By Charles Dhewa
Poor economic performance over the past few years has seen tensions between the old and young generations in Africa rising to a boiling point. This has been worsened by the fact that most African governments have continued to hold onto bureaucratic systems inherited from colonialism. For instance, young people are questioning property rights laws that were used to disadvantage some sections of society during colonial times but continue to exist at the expense of the young generation.
Who should create employment – the young or old generation?
There is an enduring feeling among the educated African youths that the older generation has reached its ceiling and cannot generate ideas and knowledge that can take young people to the promised land. For instance, in most African countries, the old generation of professionals is holding onto jobs that could be better performed by the young generation. If agriculture was performing well, the old generation would probably move out and start businesses. Rather than expecting young people fresh from college to start businesses, what is preventing the old generation comprising retired permanent secretaries, retired judges, senior citizens, and former ministers from establishing companies and thriving agribusinesses? They have amassed capital and strong networks during their time at work such that building a strong customer base should be a walk in the park.
Poor service delivery is no longer a laughing matter
Frustrated with inherited slow-moving and process-driven hierarchical systems, young African no longer see poor service delivery from the government as a laughing matter. They see that African economies have stagnated due to a lack of the old generation’s capacity to absorb new knowledge. But on the other hand, a lot of resources like land and mining claims are held by the old generation for speculative purposes.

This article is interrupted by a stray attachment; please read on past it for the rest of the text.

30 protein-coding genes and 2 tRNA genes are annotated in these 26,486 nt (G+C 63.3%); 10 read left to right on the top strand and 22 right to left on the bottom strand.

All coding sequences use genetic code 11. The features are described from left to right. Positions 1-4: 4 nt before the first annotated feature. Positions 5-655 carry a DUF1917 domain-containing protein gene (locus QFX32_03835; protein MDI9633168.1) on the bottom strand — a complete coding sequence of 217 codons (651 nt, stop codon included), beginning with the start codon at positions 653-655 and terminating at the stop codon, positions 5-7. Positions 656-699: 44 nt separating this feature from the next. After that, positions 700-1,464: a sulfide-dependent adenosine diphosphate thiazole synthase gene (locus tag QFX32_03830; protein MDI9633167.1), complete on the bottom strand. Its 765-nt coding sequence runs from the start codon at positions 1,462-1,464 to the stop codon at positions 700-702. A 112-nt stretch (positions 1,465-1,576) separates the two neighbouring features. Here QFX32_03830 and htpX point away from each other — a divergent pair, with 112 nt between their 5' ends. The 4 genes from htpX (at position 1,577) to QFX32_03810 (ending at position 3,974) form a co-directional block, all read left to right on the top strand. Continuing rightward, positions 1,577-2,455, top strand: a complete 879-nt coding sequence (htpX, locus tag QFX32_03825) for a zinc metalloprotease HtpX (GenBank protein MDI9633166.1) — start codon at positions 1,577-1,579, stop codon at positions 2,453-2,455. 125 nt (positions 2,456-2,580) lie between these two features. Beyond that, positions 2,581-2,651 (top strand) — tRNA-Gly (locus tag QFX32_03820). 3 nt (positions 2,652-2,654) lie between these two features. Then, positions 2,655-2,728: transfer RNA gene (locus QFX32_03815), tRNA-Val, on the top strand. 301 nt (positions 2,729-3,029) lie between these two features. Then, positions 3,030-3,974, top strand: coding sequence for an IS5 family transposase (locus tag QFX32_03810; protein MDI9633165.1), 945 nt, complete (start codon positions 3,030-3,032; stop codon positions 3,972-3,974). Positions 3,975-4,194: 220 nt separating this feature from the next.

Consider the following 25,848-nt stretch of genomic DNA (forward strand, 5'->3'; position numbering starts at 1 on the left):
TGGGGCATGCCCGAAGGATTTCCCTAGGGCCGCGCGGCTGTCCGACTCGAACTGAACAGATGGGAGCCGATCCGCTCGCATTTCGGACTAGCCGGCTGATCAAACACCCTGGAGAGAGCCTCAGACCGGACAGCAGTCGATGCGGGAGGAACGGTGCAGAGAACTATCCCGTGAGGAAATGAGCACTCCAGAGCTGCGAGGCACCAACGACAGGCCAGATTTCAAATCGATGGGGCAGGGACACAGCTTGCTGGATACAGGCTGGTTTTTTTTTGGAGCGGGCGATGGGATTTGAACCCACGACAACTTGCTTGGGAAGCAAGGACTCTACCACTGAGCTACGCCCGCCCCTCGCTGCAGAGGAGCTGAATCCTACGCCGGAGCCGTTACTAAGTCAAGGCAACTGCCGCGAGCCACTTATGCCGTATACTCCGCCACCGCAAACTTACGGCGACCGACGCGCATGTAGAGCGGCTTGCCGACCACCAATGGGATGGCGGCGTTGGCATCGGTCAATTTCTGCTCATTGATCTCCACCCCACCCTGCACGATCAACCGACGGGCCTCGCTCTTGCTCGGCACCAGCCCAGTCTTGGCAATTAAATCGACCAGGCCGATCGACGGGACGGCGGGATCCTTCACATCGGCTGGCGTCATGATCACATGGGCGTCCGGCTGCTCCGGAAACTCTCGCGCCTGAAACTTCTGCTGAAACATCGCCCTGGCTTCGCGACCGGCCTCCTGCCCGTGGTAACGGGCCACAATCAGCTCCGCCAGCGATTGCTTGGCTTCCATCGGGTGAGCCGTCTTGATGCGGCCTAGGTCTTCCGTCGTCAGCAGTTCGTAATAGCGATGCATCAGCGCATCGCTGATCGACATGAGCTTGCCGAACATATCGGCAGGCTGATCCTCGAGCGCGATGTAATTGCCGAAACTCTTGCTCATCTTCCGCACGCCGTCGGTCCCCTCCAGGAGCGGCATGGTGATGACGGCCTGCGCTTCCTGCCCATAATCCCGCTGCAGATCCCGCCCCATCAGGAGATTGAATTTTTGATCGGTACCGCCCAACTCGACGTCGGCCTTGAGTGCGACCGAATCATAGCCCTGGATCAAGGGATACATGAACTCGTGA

For countries like Zimbabwe in which agriculture is the main economic driver, creating space for young people in the agriculture sector is long overdue and evolving into a time bomb if not urgently addressed. According to young people, the most critical first step is profiling new land owners or users to inform the downsizing of farms into different sizes so that young people get space. This has to be accompanied by preliminary assessments from market and value chain perspectives. Besides guiding policymakers, user profiles will assist new farmers to get into different kinds of leases and land utilization structures.
Pathways for availing land to young Africans
Compared with other continents, Africa is fortunate to have many young people with a passion for independently venturing into agriculture. Much of their passion has been built over time due to involvement in agriculture as they grew up acquiring vast knowledge and skills to produce specific value chains. Those who grew up in tomato, fruit, or livestock production areas have developed deep passion and endurance to take these value chains forward in transforming their communities. However, without land, such knowledge and passion remain untapped. Avenues for preparing young people to be future food producers and agricultural entrepreneurs are yet to be clearly developed and resourced. Youth who have gone into agricultural colleges have obviously been driven by a passion to train as agricultural professionals and participate in feeding Africa.